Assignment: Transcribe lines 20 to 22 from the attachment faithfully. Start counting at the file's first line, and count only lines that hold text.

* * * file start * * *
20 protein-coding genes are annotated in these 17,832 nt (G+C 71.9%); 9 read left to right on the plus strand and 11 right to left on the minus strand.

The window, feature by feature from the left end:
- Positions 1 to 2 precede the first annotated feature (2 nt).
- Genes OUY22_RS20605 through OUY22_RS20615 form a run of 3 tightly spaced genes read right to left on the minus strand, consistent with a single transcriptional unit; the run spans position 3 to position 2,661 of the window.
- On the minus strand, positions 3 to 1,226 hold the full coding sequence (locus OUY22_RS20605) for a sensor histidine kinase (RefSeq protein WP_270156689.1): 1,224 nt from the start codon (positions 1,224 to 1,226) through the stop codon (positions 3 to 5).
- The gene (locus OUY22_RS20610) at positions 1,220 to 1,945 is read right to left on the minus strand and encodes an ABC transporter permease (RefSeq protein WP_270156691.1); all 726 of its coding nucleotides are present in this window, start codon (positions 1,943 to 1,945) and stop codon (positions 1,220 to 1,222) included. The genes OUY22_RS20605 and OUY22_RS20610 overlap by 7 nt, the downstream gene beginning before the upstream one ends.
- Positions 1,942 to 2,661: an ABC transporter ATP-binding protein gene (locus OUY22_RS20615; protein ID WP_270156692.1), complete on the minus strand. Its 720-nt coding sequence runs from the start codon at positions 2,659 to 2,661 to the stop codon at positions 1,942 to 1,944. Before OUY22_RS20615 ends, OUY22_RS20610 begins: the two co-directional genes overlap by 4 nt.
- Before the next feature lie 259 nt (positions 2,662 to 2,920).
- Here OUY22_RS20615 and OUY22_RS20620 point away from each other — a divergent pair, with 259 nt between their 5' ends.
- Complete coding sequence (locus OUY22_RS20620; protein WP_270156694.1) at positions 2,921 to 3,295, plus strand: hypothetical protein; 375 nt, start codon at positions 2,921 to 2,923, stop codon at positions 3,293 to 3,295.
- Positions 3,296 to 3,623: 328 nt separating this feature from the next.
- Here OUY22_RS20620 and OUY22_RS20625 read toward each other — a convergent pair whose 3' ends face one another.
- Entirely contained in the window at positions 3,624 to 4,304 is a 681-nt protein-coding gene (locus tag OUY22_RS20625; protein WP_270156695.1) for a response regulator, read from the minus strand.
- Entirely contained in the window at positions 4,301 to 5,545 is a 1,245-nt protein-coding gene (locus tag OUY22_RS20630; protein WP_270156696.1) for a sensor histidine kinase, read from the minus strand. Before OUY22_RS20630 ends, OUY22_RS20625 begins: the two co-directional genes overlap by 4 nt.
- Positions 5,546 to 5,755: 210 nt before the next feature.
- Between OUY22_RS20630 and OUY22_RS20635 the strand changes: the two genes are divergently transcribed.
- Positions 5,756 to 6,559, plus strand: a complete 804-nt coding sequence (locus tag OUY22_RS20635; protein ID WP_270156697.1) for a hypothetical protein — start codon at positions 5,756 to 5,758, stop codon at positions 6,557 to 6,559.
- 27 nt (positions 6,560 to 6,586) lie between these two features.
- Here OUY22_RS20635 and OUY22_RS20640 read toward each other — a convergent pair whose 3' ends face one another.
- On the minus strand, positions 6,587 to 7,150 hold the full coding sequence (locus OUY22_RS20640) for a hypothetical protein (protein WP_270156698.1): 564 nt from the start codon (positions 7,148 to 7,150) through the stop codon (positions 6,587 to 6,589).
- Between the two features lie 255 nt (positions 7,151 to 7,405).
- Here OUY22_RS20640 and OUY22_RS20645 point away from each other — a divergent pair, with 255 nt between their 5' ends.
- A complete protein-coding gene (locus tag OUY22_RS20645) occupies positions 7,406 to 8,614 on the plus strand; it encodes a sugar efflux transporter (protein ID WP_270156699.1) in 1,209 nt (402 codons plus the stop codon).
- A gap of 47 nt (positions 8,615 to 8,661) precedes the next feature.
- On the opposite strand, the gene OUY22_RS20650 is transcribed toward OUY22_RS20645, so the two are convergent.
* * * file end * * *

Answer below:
- On the minus strand, positions 6,587 to 7,150 hold the full coding sequence (locus OUY22_RS20640) for a hypothetical protein (protein WP_270156698.1): 564 nt from the start codon (positions 7,148 to 7,150) through the stop codon (positions 6,587 to 6,589).
- Between the two features lie 255 nt (positions 7,151 to 7,405).
- Here OUY22_RS20640 and OUY22_RS20645 point away from each other — a divergent pair, with 255 nt between their 5' ends.